By Joni Eareckson Tada
Sometimes the Bible asks an awful lot of us. Take Jesus’ words in Matthew 12:36, “I tell you that everyone will have to give an account on the day of judgment for every careless word they have spoken.” One day we’ll have to explain our every word! Obviously God places a great deal of importance on what we say–words have a curious power to make living things wither and die, or bring dead things to life. As it says in Proverbs 18:21, “The tongue has the power of life and death.”
We women possess such incredible power–all in what we say. It’s something I’ve especially learned being a quadriplegic married to my strong, able-bodied husband. I may not be able to whip up an omelet for him or rub his back, but I can honor and uplift him with words that give life, hope, and encouragement. It’s what I do every day with Ken. I will tell him, “Ken, thank you for going to visit that neighbor who has cancer… that was a thoughtful thing to do.” Or, “Ken, I’m so grateful you’re a man of prayer–God bless you for always taking the lead and inviting people to pray. Good for you!”
Never have I seen a man respond so happily to encouraging words. It’s called affirmation. Not flattery or sweet, smooth talk just to get your way; rather, I mean pronouncements and declarations of the good you see in someone else… or at least the good you want to encourage. If the good you see in another seems infinitesimally small, then encourage and nurture it as you would a tiny seedling in unyielding ground. Don’t talk down to people; talk up to them.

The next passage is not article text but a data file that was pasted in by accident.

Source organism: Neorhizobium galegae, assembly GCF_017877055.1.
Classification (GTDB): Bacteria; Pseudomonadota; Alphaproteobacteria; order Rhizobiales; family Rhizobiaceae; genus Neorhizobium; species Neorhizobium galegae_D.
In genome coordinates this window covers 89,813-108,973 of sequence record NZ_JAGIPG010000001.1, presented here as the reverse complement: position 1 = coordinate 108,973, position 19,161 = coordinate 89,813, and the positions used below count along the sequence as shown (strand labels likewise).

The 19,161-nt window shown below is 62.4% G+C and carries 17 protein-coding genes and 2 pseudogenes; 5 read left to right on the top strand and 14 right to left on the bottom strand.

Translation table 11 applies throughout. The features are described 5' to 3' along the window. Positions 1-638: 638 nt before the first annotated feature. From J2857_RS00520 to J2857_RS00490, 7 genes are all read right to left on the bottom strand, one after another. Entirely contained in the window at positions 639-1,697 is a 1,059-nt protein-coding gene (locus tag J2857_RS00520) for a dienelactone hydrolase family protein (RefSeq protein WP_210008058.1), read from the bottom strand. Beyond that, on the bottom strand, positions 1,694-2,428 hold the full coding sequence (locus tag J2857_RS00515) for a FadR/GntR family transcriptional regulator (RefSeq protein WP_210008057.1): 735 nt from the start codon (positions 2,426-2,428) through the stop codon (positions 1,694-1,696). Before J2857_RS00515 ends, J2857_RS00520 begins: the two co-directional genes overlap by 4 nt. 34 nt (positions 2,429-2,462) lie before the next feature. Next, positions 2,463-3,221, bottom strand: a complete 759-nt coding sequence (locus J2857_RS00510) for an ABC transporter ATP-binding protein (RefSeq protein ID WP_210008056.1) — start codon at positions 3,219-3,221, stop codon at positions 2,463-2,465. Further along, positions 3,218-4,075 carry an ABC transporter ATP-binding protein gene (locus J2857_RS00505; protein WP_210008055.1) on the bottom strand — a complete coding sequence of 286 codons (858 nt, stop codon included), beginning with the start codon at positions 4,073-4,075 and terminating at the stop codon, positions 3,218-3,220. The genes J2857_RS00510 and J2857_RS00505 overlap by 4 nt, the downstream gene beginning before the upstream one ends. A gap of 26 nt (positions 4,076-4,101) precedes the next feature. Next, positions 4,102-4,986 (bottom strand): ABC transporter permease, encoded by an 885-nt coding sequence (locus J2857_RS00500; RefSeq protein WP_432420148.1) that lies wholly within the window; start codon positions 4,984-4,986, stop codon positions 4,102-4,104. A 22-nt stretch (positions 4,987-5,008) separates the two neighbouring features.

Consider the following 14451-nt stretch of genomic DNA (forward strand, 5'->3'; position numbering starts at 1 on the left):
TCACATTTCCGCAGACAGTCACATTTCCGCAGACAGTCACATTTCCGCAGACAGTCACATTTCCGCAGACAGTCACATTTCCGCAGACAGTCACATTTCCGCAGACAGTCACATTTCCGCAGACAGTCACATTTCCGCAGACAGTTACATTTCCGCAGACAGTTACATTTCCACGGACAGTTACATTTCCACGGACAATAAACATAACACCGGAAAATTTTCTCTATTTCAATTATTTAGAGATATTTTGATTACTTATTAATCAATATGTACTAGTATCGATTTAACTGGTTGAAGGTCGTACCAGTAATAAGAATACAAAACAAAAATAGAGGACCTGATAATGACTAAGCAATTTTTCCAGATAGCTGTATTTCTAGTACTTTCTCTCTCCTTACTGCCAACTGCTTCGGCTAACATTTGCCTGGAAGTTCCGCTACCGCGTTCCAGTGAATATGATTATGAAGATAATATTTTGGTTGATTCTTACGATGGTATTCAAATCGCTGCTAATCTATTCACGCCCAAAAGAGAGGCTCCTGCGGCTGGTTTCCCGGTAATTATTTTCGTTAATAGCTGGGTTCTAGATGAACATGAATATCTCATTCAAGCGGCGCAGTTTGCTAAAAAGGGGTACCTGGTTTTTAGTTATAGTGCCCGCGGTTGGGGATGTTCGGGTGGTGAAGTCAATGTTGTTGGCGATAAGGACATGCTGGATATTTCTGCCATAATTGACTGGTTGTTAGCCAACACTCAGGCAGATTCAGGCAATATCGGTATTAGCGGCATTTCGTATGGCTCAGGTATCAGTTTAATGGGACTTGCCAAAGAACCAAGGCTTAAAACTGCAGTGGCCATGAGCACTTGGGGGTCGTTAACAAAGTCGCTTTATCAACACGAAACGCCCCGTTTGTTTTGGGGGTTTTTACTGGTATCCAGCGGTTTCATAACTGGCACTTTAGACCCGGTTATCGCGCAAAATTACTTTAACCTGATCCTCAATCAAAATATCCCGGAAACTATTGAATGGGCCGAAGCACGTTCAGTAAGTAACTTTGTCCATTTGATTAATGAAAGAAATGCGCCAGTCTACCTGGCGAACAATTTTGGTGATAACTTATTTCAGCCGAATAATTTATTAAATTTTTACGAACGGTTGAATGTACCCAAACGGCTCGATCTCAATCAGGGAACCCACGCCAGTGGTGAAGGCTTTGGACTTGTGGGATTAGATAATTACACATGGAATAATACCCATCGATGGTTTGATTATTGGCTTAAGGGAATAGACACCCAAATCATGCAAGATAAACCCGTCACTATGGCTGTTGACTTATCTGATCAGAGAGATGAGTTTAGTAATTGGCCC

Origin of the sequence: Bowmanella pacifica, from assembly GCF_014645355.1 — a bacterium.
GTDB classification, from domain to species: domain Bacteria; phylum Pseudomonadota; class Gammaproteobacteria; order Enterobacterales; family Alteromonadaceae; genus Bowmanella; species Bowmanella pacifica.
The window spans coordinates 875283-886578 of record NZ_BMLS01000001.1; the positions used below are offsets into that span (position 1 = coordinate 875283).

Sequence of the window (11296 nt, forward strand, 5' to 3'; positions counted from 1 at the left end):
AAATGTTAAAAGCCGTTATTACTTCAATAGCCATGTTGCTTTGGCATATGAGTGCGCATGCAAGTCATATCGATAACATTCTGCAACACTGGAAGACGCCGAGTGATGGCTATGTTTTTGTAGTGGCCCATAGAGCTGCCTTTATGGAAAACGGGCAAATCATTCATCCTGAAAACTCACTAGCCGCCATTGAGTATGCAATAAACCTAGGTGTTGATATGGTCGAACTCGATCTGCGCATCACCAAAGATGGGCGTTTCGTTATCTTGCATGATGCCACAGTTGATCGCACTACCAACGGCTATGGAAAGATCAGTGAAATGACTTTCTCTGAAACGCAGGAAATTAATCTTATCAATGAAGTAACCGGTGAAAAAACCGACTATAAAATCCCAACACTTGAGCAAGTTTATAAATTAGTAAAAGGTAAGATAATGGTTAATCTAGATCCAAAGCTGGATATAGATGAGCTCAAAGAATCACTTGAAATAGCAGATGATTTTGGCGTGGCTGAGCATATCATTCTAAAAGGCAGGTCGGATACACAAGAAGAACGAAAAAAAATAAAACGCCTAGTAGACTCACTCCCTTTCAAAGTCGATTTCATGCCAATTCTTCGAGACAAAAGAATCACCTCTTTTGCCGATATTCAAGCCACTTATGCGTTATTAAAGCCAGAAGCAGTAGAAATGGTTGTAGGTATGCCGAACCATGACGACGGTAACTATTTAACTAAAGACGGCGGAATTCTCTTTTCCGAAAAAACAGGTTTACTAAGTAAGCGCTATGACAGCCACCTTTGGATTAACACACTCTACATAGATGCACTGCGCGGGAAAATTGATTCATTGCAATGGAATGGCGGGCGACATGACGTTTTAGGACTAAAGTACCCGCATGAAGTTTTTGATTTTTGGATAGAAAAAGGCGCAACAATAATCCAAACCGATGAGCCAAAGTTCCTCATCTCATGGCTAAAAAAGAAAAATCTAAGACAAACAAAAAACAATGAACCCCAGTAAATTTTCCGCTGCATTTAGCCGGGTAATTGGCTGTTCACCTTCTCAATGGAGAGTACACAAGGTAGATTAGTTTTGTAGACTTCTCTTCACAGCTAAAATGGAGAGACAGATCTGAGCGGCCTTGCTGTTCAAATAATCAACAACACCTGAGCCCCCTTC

There are great ways to affirm others. You could commend someone on their committee report before moving to the next item on the agenda. Or explaining that what inspired you to do a good action was the other person’s example like, “I brought coffee cake for the office because I see how much the staff enjoys it when you consistently do thoughtful things.”
If you really want to affirm a neighbor, loan her something of value–your prized recipe book, the use of your car, or your fine china. When you place something of value in the hands of another, it’s a signal that you notice a virtue in the other person that elevates your confidence in her trustworthiness. And finally, how about writing a note of encouragement to a child in your life? I can’t tell you how many mothers have told me how much they appreciate it when I write their child to thank them for something they gave me or did for me. You can’t do better than affirm a child.
Proverbs 12:25 says, “An anxious heart weighs a man down, but a kind word cheers him up.” Friend, your good words can gladden the hearts of the people around you today. Your words cannot only touch, but can actually change another’s heart. So whether it’s said in an email, in person, in a letter, over the phone, or in a note, remember that what you say today has the capacity to transform the countenance and the character of others. And the best word of all? How about giving the Word Himself, Jesus Christ, who always has wonderful words of life?